Over the last couple of months I have been attending a weekly training course.  Not so much a business development course but instead a course which has tested and developed my communication skills.

It has led to me not only learning a new skill but has also refreshed my communication skills in an environment that I am not used to….. Dog Training!

I have a 7 month Golden Retriever called Charley. A very confident, strong willed puppy. Like most dogs he is inquisitive, challenging and needs to be stimulated.

(As I write this, he is chasing a reflection of light around the room!) Over the 10 week course, all key aspects to having good communication skills have been experienced:

  • I have had to actively listen. Listening to the instructor explaining what commands I will need to use. Being mindful to ask questions if I needed to clarify a point.
  • Using non verbal Communication. When working with a dog this registers quite high on your priority list. I have had to ensure that my body language, eye contact, body position and tone are correct when working with Charley.
  • Building a rapport. This has been experienced in a number of ways. It has been with the instructor, Charley and other course attendees. Through conversation and shared interest, a rapport has been built with the instructor. Naturally you will have a rapport with your dog but it needs to be the right one. It has also been great to be in an environment where people are not afraid to fail or can share issues and stories.
  • Being clear and concise. Giving short specific commands to Charley, to prevent confusion has been imperative. (To be told that I talk too much when giving a instruction was a complete surprise to me!!)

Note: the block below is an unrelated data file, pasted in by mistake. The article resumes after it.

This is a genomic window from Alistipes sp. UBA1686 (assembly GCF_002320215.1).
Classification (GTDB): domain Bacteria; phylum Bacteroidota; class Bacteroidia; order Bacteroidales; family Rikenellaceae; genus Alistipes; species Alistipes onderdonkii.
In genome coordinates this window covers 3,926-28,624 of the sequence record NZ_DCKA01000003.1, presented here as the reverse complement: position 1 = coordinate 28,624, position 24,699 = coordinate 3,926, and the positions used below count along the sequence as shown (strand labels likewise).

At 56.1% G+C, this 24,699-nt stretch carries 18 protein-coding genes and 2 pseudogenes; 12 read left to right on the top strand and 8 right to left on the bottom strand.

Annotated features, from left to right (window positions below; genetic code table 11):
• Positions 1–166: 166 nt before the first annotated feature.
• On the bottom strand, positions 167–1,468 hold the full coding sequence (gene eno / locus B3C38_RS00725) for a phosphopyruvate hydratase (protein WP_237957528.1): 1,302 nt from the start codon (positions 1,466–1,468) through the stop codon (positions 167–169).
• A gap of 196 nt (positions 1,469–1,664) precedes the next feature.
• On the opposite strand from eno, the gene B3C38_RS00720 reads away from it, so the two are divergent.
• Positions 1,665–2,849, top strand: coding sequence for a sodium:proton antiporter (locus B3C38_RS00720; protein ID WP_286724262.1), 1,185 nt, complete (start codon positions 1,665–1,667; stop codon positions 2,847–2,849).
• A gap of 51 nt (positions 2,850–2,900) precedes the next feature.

• Confident. When giving instruction to Charley it has been important to do so in a confident way. The tone and body language have had to exude this, to gain success.
  • Showing empathy. Yes, dogs have off days! You need to be aware of the environment and factors which may be impacting on your dog’s behaviour.
  • Open-Mindedness. Although I might have thought I knew how best to speak and behave with Charley, I have listened to my instructor and taken on board his methods. It is amazing how subtle changes can make an impact. There is also a reason why the instructor is the instructor!
  • Show respect. It is the same as when you are with your colleagues, you need to show the same behaviours. Whether it is praise, or whether it is being direct in your approach, the same skills are required. Shouting and getting angry gets you nowhere.
  • Receiving Feedback. Whether it was me receiving feedback from the instructor or me giving praise to Charley, it has resulted in a positive outcome. It allowed me to improve my skills and to ensure that Charley’s behaviour is the correct one.
  • Adopting the right approach. It has been important that Charley has understood when he has done something good or something wrong. Adjusting my tone to give praise or correct poor behaviour achieved this.

It might not have been a corporate business course but it has definitely led to the same skills being used…….but I can guarantee in a much more fun environment!!!

Plus, I now have a puppy who is trained – almost!

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